Denzel Curry’s most ambitious project to date is full of aggressive SoundCloud anthems, including Sumo and Clout Cobain. On this album Curry has clearly carved out his own corner of the hip-hop world. Curry generally raps forcefully on lo-fi trap influenced beats, but still leaves some space for r&b tinged instrumentation whether of the soulful or synth-pop variety on tracks Black Balloons and Cash Maniac respectively. Standout track, Vengeance, is a terrifying vision featuring an extremely malicious verse from avant-garde rapper JPEGMAFIA and a visceral shouted feature from trap-metal rapper Zillakami.

If you still need convincing of Denzel Curry’s merit and skill, check out his pumping cover of Rage Against the Machine’s Bulls on Parade.

Party by Aldous Harding (2017)
Gothic tones and the misty port hills linger over Harding’s spellbinding sophomore effort. Harding’s lyrical subject matter is every bit as entrancing as her folk guitar. Unique song titles like What if Birds Aren’t Singing, They’re Screaming punctuate a superb New Zealand album. Another underrated highlight is the album closer, Swell Does the Skull. Harding’s distinctive voice is memorable, cohesive and enchanting. With Harding’s upcoming Designer album due for release shortly, now’s the perfect time to catch up with her discography.

Songs for Drella by Lou Reed and John Cale (1990)
Upon the death of Andy Warhol, two illustrious alumni of the Velvet Underground reunited to produce this sublime record amidst a temporary detente in their relationship. The production is excellent, the biographical subject matter is engaging and the album stands up as a testament to two incandescent chemistry of two of the greatest musical minds of the 20th century. Recommended tracks include Open House and Style it Takes.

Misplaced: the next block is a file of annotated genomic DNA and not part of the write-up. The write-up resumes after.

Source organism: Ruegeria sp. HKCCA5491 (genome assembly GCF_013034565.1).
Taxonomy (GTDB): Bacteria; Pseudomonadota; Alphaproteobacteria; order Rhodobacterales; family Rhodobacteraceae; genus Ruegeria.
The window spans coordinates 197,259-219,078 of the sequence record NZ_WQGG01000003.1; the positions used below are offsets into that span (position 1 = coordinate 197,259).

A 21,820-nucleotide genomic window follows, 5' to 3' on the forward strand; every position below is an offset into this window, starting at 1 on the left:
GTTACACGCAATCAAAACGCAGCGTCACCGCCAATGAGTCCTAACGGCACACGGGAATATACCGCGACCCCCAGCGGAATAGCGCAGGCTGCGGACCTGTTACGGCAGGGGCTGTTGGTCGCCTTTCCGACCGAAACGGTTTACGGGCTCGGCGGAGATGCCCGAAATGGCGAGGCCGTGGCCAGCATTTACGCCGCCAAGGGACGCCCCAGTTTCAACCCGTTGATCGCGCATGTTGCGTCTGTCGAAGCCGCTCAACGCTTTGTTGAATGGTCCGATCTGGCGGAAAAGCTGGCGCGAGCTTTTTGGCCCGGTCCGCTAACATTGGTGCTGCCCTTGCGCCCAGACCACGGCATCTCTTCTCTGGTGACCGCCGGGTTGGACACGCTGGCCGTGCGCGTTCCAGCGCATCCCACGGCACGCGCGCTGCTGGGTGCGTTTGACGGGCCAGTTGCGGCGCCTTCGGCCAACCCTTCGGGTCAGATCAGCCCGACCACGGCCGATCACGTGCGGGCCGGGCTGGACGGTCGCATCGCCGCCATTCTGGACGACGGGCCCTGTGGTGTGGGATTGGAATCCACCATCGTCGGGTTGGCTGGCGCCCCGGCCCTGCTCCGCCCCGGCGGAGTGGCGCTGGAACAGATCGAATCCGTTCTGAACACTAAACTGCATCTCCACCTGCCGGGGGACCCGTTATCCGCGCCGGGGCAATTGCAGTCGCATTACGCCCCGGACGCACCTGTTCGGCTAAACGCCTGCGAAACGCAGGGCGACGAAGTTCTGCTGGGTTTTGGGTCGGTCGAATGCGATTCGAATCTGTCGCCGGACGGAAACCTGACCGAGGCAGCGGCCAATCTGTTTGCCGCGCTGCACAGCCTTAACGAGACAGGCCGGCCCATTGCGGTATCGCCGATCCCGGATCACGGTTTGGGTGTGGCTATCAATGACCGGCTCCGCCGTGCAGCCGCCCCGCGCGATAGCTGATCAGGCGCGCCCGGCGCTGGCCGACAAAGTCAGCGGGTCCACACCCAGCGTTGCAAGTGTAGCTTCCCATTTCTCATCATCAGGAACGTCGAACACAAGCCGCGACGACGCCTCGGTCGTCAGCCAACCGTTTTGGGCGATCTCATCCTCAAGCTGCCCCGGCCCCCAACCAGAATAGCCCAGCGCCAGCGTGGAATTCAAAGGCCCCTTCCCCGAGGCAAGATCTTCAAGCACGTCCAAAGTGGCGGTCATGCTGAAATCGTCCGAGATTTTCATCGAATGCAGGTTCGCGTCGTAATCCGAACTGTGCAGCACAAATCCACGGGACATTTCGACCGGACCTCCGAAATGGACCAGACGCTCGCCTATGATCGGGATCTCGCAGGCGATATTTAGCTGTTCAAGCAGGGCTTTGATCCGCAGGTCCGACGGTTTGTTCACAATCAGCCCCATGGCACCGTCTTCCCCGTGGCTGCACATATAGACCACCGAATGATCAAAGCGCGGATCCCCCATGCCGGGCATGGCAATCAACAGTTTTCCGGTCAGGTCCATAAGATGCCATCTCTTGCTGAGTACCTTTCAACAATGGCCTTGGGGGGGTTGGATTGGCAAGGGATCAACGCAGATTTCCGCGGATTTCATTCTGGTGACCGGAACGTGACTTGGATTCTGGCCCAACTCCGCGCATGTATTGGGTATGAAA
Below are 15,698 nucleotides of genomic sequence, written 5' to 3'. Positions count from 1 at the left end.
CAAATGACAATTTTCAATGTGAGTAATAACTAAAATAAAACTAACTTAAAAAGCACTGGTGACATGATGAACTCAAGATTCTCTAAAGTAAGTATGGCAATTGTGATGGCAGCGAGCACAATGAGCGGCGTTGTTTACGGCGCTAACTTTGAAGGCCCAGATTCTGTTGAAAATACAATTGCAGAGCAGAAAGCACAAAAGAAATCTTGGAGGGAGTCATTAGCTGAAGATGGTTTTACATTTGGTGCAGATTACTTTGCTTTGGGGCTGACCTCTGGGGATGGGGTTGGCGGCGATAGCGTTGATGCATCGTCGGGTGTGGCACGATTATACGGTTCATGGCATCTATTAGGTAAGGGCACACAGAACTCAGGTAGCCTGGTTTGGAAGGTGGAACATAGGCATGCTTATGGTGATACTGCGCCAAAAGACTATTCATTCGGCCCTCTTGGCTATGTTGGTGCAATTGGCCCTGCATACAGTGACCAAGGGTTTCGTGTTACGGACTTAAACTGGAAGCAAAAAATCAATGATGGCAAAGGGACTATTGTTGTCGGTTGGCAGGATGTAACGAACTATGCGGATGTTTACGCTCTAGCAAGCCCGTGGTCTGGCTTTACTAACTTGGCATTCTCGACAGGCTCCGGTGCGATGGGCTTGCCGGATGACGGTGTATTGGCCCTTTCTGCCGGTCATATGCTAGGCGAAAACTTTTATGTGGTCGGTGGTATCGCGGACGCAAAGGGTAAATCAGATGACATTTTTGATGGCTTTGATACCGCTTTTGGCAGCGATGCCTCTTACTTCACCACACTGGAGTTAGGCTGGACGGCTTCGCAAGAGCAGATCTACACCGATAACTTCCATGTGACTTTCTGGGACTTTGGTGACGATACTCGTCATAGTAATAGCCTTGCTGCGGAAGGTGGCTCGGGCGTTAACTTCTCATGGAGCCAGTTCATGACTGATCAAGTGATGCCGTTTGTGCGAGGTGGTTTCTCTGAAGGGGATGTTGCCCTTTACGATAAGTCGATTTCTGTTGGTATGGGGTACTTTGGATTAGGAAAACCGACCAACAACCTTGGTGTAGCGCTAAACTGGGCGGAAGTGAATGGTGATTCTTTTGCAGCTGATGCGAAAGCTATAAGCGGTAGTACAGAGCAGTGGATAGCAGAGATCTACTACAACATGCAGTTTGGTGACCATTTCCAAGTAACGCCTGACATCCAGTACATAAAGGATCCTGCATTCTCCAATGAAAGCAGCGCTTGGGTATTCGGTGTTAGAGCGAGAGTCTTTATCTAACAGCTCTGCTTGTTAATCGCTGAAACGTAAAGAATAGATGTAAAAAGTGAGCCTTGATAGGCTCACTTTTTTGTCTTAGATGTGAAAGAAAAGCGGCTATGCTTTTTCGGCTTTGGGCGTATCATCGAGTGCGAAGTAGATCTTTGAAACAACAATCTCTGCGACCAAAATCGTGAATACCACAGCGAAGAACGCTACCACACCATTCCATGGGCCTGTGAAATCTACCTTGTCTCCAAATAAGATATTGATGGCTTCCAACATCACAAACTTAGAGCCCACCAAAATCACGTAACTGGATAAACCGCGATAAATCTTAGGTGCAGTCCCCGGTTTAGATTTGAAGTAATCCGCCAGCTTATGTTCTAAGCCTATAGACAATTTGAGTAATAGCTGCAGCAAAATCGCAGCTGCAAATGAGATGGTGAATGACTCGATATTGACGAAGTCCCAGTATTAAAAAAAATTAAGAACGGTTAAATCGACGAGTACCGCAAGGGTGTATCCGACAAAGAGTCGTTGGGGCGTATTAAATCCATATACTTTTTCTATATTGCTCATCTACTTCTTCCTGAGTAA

Rest by Charlotte Gainsbourg (2017)
Gainsbourg weaves together traditional French pop sounds with contemporary palettes to create a grand statement. The drums, pianos and synthesizers summon dark and foreboding dirges on tracks like Lying With You and Ring-A-Ring O’ Roses. Federico Garcia Lorca once wrote “I am the elephantine shadow of my own tears.” Similarly, Rest appears to be an immense product of Gainsbourg’s own grief, as Pitchfork writer Olivia Horn notes. The album highlight is Deadly Valentine, a dreamy pop song punctuated by a funky baseline and a richly arranged chorus.

R.I.P. Mark Hollis- Lead vocalist of Talk Talk

It's My Life album cover

Mark Hollis, the lead vocalist of Talk Talk, has died.